Music does more than soothe the savage beast. Music is the world. It's the soundtrack to your life, your hopes, your dreams, and your fears. You listen to it when you're elated, devastated, and drifting off to sleep – and you should keep it up because music is beneficial to you. Even science says so. Death metal, bubblegum pop, classical, alternative – crank up your favorite beats, stalkers, they do your mind and body good.
A good song, whatever the genre or the artist, can inspire you to do, oh, whatever you need inspiration for, really. Listen to the songs that matter to you while you're creating or brainstorming and see what happens.
Working out at the gym, training for a marathon, cleaning the house, getting ready for work – the right beat can motivate you to be your very best. Even on days when you don't feel like making the effort, an inspiring, tailor-made playlist can get you moving.
Music doesn't just get you moving, it keeps you moving longer. That is, it can improve your endurance and help you push yourself to run one more mile, try one more set of reps, or tackle one more hour at work.
Listening to music while you're working, studying, writing an essay, or working out can help you maintain your focus. This doesn't work for everyone – some people get too distracted by singing along or skipping through their playlist to find the right song. If that's the case with you, try a different kind of music. It's true, for example, that classical music is often an excellent study aid.
Specifically, listening to some classic tunes before bedtime can help you get a better night's sleep. It's especially useful if you suffer from insomnia. The key is to keep it soft, soothing, and light. That's why other types of music, such as pop, heavy metal, or even country, may keep you up – it's a little too busy, a little too distracting, a little too brash.
You know that feeling you get when you're stressed to the gills or having a super bad day, and you hear a song you love? It's like the weight of the world disappears from your shoulders. Bliss!
Memories of love, heartbreak, sorrow, excitement – if you think about it, many of your most epic moments probably have their own soundtrack, don't they?
A certain song can bring back a memory of your first love or your first major accomplishment, absolutely. But music also taps into nostalgia like nothing else. The sounds of the '90s might take you back to your childhood, or a certain album might remind you of your first semesters at college.
If you listen to meditative music and classical pieces, then it can help alleviate depression by soothing many of its symptoms. Keep in mind that other types of music can make your depression worse, even if you love the genre.
Not everyone likes listening to music when they meditate, but it can help. The music should be soothing, soft, and slow, however. Anything too fast, upbeat, or loud might keep you from reaching your own personal zen.
The reason music helps with meditation is because slow beats alter the speed of your brainwaves. The same effect happens when you listen to soothing music during PMS.
In the same way that music leads you to a meditative state and soothes your PMS, it can even ease your migraines. While you could argue that any music that appeals to you can improve your PMS symptoms, soft and slow beats are definitely better when you're experimenting with migraine relief.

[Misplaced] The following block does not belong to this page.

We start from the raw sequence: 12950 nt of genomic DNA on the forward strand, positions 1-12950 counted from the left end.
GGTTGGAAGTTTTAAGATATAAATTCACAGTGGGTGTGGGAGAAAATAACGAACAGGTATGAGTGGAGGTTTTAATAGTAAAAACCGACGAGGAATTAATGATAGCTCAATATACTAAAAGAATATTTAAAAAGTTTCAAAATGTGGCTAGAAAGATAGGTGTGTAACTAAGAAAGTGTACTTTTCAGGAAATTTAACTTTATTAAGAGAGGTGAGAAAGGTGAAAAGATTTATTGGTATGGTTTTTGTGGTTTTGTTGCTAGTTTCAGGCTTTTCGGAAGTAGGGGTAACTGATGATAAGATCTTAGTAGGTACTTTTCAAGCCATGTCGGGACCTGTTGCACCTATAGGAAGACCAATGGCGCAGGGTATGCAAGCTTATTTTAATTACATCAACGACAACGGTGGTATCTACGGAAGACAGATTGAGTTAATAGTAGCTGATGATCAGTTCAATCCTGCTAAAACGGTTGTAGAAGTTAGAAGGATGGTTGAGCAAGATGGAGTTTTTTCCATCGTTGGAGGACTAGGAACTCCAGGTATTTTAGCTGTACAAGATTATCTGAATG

No-brainer, right? Music and mood tangle together at a deeply personal level that's different for everyone. No matter what, though, I bet there's a song you listen to when you're angry, when you're heartbroken, when you're in love, and when you're anxious.
Sometimes, the right song unlocks all your feelings. Maybe it makes you laugh, maybe it makes you weep, or maybe it makes you clench your fists with remembered rage. A meaningful song can make you sob when all you need is a good cry, it can make you feel beautiful when you desperately need a boost, and it can inspire you to go on when all you want to do is give up and walk away.
Although it's not always possible to listen to music when you're performing some kind of cognitive task, music can improve your performance. Even background music is beneficial. Past studies have indicated that you can answer more questions correctly and take less time doing so when you listen to music.
The next time you're feeling the pressure, listen to your favorite upbeat songs. Try it before a presentation at work, an important test, a big game, a first date – any type of high-pressure situation where you want to feel confident and invincible.
Maybe you're anxious because you're facing a performance evaluation at work. Maybe you're taking your driving test. Maybe you have a bad case of social anxiety. Whatever the case, music can be just as relaxing as an amazing massage when you're feeling anxious and stressed. When you really need to soothe your nerves and calm your fears, book a massage and ask the therapist to play your favorite music.
Music is a panacea, sure to cure what ails you in some type of way. It's pretty neat to know that the songs that make you feel better about yourself, your struggles, your feelings, and your life in general can actually benefit your physical, mental, and emotional health. What does music do for you?
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